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Science. 2018 Jun 15;360(6394):1210-1213. doi: 10.1126/science.aar8313.

Photochemistry beyond the red limit in chlorophyll f-containing photosystems.

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Department of Life Sciences, Imperial College, London SW7 2AZ, UK.
Research School of Chemistry, ANU, Canberra, Australia.
Istituto di Biofisica, Consiglio Nazionale delle Ricerche, via Celoria 26, 20133 Milano, Italy.
Department of Life Sciences, Imperial College, London SW7 2AZ, UK.
Institut de Biologie Physico-Chimique, Unité Mixte de Recherche 7141 Centre National de la Recherche Scientifique-Université Pierre et Marie Curie, 13 Rue Pierre et Marie Curie, 75005 Paris, France.
School of Biological and Chemical Sciences, Queen Mary University of London, London E1 4NS, UK.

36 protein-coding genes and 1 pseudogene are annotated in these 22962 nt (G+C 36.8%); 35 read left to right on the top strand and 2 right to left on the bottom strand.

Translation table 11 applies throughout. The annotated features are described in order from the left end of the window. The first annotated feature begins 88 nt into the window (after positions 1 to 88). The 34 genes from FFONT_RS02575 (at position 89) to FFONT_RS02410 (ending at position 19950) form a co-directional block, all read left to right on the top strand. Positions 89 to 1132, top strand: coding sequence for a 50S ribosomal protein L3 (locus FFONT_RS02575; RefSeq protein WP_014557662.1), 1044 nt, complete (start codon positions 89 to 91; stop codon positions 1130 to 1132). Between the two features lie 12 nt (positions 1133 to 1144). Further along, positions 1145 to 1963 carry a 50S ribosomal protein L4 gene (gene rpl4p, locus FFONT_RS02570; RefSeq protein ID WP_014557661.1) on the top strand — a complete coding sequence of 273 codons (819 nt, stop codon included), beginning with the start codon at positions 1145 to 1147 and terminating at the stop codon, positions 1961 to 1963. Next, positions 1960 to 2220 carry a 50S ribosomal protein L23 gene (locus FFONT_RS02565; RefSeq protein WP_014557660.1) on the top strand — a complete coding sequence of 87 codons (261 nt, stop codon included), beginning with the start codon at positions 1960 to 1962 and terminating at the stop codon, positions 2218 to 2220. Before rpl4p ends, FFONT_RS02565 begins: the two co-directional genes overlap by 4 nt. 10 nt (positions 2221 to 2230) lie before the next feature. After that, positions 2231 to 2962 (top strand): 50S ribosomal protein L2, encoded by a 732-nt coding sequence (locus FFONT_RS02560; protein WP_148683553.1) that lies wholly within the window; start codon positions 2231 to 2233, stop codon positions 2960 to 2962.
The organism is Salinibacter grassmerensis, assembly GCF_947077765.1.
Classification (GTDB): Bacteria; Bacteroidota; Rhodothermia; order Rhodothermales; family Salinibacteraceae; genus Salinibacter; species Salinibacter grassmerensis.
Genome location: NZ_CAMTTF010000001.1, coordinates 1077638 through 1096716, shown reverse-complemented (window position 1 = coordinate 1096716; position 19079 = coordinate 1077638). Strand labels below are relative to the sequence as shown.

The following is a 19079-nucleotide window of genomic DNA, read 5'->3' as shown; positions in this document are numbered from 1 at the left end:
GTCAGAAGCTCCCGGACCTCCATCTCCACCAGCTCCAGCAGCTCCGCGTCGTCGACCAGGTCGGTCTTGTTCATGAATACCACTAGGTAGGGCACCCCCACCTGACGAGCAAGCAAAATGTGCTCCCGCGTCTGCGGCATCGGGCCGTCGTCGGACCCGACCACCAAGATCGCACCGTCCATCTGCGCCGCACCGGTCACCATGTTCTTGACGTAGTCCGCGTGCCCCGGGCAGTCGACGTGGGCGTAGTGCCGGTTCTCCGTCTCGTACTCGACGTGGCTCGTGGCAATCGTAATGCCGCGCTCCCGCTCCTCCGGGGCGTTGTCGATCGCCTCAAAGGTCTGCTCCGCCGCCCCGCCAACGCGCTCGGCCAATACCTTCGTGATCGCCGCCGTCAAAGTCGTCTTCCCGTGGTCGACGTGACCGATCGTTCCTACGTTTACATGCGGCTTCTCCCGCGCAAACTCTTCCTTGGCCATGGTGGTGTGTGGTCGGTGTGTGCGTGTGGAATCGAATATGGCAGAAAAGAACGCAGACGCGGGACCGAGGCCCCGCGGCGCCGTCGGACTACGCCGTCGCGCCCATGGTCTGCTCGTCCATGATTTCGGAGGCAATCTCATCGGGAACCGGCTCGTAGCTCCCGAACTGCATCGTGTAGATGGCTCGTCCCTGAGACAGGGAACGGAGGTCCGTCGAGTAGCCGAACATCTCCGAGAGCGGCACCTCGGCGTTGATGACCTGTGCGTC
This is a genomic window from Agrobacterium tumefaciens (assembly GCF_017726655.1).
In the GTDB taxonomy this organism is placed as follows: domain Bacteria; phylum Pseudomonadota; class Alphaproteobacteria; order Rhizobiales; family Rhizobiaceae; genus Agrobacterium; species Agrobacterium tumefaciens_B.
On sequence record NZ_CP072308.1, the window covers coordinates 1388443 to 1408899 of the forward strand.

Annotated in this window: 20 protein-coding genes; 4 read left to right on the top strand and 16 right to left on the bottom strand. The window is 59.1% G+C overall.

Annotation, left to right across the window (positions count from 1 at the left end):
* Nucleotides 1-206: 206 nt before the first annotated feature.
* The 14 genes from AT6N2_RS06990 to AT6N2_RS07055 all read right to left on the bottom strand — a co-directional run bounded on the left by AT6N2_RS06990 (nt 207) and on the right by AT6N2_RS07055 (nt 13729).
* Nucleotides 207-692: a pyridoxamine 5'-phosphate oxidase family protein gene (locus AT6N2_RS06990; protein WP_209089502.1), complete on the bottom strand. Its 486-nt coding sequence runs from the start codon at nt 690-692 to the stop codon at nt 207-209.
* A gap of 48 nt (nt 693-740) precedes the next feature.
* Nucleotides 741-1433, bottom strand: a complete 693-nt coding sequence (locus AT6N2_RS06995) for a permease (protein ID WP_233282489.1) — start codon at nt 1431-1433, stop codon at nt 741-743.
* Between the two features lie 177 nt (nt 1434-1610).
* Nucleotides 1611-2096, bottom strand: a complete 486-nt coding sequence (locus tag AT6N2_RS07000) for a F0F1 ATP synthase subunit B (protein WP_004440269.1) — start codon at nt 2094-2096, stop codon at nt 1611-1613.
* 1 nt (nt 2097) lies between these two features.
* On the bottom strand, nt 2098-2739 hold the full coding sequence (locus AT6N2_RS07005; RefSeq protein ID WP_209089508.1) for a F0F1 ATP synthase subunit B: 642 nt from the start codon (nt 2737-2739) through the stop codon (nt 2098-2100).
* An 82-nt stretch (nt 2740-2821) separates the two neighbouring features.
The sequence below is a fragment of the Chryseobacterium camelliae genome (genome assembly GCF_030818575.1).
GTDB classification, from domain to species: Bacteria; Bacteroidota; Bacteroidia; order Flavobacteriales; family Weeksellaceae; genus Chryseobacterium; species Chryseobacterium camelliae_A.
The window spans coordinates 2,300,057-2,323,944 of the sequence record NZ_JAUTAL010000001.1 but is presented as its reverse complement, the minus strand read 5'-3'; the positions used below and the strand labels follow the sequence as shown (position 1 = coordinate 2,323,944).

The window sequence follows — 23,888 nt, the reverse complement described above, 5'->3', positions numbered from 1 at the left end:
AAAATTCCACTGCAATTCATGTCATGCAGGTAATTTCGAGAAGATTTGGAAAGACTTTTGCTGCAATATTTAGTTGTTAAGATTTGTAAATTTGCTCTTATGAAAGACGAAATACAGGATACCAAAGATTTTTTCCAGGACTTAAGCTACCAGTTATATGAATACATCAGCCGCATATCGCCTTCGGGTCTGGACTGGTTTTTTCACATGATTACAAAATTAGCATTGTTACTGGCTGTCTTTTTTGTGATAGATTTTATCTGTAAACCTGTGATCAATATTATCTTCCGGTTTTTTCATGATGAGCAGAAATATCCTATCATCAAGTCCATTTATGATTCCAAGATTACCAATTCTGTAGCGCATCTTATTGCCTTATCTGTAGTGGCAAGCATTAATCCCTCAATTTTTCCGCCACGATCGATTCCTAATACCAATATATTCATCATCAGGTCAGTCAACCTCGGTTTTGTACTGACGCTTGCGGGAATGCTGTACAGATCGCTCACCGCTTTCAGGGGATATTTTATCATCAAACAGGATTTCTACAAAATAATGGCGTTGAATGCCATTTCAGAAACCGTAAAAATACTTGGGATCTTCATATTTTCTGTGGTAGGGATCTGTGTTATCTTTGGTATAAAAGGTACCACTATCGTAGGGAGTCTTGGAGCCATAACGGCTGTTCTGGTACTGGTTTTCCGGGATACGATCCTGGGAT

Institut de Biologie Intégrative de la Cellule, UMR 9198, Bât 532, CEA Saclay, 91191 Gif-sur-Yvette, France.


Photosystems I and II convert solar energy into the chemical energy that powers life. Chlorophyll a photochemistry, using red light (680 to 700 nm), is near universal and is considered to define the energy "red limit" of oxygenic photosynthesis. We present biophysical studies on the photosystems from a cyanobacterium grown in far-red light (750 nm). The few long-wavelength chlorophylls present are well resolved from each other and from the majority pigment, chlorophyll a. Charge separation in photosystem I and II uses chlorophyll f at 745 nm and chlorophyll f (or d) at 727 nm, respectively. Each photosystem has a few even longer-wavelength chlorophylls f that collect light and pass excitation energy uphill to the photochemically active pigments. These photosystems function beyond the red limit using far-red pigments in only a few key positions.

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